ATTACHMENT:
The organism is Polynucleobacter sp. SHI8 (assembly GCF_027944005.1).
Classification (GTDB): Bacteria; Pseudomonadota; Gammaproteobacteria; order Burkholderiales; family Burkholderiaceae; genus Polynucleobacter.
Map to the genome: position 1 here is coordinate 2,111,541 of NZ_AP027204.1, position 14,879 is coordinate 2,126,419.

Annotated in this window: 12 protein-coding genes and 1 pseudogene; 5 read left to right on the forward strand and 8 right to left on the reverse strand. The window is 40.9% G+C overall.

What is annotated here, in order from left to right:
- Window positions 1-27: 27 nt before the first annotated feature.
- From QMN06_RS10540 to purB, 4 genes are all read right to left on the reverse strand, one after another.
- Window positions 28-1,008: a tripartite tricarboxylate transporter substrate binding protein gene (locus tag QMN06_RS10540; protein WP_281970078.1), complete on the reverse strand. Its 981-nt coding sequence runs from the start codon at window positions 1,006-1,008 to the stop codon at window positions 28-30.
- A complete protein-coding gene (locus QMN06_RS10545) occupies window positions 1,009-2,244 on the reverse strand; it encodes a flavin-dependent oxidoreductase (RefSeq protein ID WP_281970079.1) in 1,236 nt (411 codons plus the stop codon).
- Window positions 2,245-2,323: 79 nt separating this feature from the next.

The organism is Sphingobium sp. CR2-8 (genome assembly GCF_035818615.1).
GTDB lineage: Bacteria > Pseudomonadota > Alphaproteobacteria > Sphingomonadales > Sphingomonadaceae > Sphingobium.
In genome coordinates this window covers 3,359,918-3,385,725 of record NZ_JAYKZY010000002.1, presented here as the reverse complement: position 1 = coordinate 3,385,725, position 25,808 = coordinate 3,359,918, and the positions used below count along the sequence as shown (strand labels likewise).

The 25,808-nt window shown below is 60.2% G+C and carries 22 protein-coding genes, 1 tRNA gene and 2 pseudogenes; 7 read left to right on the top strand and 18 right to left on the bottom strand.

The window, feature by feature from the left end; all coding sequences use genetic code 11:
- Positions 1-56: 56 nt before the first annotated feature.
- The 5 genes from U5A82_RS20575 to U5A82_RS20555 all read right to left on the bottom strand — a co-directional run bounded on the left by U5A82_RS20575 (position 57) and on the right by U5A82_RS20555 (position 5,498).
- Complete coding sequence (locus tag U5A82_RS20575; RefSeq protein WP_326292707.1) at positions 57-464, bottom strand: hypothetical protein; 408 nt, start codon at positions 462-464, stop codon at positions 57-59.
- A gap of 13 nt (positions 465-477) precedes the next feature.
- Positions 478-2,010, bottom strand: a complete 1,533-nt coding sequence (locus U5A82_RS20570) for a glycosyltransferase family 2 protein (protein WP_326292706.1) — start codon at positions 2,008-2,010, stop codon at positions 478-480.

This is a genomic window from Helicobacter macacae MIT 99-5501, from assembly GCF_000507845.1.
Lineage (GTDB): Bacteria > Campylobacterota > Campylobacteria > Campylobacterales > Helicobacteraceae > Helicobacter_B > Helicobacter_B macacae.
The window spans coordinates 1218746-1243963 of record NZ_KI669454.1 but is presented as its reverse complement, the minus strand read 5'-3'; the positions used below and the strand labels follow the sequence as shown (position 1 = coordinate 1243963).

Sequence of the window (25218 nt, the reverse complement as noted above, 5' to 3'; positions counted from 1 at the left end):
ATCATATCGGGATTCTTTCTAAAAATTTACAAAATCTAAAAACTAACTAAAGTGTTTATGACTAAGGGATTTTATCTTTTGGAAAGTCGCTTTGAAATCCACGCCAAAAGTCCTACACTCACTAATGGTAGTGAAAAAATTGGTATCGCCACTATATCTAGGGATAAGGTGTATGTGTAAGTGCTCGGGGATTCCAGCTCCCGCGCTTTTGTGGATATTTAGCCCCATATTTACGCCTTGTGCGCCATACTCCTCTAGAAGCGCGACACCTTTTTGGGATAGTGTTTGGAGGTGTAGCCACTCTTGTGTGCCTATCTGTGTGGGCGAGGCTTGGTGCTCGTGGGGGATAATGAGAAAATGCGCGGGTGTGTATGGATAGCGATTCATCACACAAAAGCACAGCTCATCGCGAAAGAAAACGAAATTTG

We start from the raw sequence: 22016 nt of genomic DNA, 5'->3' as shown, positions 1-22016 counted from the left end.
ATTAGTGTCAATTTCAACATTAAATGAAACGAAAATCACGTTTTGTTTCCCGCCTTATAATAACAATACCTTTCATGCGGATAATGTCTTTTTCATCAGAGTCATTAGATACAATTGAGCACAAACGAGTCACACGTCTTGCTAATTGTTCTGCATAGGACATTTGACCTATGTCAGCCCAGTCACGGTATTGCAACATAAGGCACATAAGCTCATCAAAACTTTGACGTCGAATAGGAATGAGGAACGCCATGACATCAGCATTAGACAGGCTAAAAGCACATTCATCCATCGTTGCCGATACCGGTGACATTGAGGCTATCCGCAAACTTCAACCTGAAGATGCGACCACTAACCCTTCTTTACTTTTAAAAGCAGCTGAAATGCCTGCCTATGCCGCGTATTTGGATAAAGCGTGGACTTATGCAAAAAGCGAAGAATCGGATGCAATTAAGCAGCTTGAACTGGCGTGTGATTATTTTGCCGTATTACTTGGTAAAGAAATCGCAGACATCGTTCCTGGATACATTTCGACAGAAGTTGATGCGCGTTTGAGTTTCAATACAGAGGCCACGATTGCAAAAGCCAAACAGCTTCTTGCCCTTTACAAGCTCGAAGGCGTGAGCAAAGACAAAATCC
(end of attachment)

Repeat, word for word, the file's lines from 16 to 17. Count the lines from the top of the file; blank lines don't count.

- Positions 1-56: 56 nt before the first annotated feature.
- The 5 genes from U5A82_RS20575 to U5A82_RS20555 all read right to left on the bottom strand — a co-directional run bounded on the left by U5A82_RS20575 (position 57) and on the right by U5A82_RS20555 (position 5,498).